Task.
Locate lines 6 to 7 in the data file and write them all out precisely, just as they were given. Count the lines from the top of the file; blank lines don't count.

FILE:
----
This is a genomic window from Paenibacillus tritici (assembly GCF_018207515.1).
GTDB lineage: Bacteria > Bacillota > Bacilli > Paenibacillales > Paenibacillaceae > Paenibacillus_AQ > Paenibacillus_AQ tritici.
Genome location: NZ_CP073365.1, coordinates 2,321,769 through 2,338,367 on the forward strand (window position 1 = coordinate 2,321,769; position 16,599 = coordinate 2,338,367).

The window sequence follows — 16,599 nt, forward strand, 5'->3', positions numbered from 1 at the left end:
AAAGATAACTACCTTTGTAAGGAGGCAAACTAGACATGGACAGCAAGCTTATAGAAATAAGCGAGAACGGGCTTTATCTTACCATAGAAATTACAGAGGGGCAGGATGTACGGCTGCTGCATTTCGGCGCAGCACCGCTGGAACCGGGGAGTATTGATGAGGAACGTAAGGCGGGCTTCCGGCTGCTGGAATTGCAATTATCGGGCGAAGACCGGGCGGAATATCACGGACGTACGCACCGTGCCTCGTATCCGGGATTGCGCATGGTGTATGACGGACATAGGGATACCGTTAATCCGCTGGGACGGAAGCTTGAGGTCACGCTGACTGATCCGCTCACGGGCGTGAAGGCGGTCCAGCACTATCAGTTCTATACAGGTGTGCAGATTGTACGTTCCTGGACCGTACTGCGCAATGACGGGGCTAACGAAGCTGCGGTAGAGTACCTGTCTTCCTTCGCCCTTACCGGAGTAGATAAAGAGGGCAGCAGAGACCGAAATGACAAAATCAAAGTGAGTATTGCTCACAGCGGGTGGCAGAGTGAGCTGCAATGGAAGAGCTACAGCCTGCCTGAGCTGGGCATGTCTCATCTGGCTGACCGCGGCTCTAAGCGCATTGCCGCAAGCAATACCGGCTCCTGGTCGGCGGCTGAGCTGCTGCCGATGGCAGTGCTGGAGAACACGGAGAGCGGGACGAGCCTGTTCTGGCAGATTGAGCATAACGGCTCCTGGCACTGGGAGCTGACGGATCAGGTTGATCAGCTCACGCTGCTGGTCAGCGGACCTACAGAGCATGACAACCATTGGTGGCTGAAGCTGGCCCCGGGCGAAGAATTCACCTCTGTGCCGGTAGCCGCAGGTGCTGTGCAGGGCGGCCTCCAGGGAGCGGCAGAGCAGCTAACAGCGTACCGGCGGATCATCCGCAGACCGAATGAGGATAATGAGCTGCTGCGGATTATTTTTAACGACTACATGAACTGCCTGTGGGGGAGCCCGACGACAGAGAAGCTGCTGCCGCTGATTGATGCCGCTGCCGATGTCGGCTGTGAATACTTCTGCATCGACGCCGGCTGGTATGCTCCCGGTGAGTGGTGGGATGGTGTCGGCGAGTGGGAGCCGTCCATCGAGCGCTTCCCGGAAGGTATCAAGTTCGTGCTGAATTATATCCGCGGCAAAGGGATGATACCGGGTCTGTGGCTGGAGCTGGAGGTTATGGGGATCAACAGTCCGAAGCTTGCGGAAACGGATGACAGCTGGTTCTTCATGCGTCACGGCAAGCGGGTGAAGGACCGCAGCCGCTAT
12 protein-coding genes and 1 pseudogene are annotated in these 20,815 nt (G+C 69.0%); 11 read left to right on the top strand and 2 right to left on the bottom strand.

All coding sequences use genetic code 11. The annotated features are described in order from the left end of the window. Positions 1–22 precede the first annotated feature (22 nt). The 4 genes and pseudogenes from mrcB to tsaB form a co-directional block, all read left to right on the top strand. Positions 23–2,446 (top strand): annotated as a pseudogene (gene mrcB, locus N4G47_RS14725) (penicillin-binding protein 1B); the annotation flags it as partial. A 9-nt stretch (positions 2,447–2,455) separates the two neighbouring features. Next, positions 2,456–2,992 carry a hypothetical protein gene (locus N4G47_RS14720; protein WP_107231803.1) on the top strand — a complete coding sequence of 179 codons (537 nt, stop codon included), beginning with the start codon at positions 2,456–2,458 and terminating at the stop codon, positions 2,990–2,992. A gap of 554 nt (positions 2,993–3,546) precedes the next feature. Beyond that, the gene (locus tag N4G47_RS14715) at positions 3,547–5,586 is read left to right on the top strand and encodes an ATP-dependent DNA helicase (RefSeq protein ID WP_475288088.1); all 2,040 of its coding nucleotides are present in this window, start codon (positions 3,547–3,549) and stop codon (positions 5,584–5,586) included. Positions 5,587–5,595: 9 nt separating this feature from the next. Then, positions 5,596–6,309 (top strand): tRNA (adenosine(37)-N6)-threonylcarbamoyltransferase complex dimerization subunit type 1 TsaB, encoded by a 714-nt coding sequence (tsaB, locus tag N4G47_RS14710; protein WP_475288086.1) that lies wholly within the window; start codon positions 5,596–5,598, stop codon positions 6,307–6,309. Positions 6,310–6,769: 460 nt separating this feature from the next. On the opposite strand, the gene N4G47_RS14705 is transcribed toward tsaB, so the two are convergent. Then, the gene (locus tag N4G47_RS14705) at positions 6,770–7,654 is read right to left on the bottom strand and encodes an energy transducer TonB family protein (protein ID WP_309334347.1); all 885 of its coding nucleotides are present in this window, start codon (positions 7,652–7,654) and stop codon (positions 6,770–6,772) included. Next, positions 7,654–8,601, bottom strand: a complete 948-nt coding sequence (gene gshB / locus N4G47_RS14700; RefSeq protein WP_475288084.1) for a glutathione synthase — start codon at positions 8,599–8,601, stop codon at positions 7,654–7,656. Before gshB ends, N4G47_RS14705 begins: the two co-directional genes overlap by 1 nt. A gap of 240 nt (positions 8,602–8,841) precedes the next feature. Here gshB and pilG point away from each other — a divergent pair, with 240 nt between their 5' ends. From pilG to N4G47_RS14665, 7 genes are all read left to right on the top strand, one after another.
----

12 protein-coding genes and 1 pseudogene are annotated in these 20,815 nt (G+C 69.0%); 11 read left to right on the top strand and 2 right to left on the bottom strand.

All coding sequences use genetic code 11. The annotated features are described in order from the left end of the window. Positions 1–22 precede the first annotated feature (22 nt). The 4 genes and pseudogenes from mrcB to tsaB form a co-directional block, all read left to right on the top strand. Positions 23–2,446 (top strand): annotated as a pseudogene (gene mrcB, locus N4G47_RS14725) (penicillin-binding protein 1B); the annotation flags it as partial. A 9-nt stretch (positions 2,447–2,455) separates the two neighbouring features. Next, positions 2,456–2,992 carry a hypothetical protein gene (locus N4G47_RS14720; protein WP_107231803.1) on the top strand — a complete coding sequence of 179 codons (537 nt, stop codon included), beginning with the start codon at positions 2,456–2,458 and terminating at the stop codon, positions 2,990–2,992. A gap of 554 nt (positions 2,993–3,546) precedes the next feature. Beyond that, the gene (locus tag N4G47_RS14715) at positions 3,547–5,586 is read left to right on the top strand and encodes an ATP-dependent DNA helicase (RefSeq protein ID WP_475288088.1); all 2,040 of its coding nucleotides are present in this window, start codon (positions 3,547–3,549) and stop codon (positions 5,584–5,586) included. Positions 5,587–5,595: 9 nt separating this feature from the next. Then, positions 5,596–6,309 (top strand): tRNA (adenosine(37)-N6)-threonylcarbamoyltransferase complex dimerization subunit type 1 TsaB, encoded by a 714-nt coding sequence (tsaB, locus tag N4G47_RS14710; protein WP_475288086.1) that lies wholly within the window; start codon positions 5,596–5,598, stop codon positions 6,307–6,309. Positions 6,310–6,769: 460 nt separating this feature from the next. On the opposite strand, the gene N4G47_RS14705 is transcribed toward tsaB, so the two are convergent. Then, the gene (locus tag N4G47_RS14705) at positions 6,770–7,654 is read right to left on the bottom strand and encodes an energy transducer TonB family protein (protein ID WP_309334347.1); all 885 of its coding nucleotides are present in this window, start codon (positions 7,652–7,654) and stop codon (positions 6,770–6,772) included. Next, positions 7,654–8,601, bottom strand: a complete 948-nt coding sequence (gene gshB / locus N4G47_RS14700; RefSeq protein WP_475288084.1) for a glutathione synthase — start codon at positions 8,599–8,601, stop codon at positions 7,654–7,656. Before gshB ends, N4G47_RS14705 begins: the two co-directional genes overlap by 1 nt. A gap of 240 nt (positions 8,602–8,841) precedes the next feature. Here gshB and pilG point away from each other — a divergent pair, with 240 nt between their 5' ends. From pilG to N4G47_RS14665, 7 genes are all read left to right on the top strand, one after another.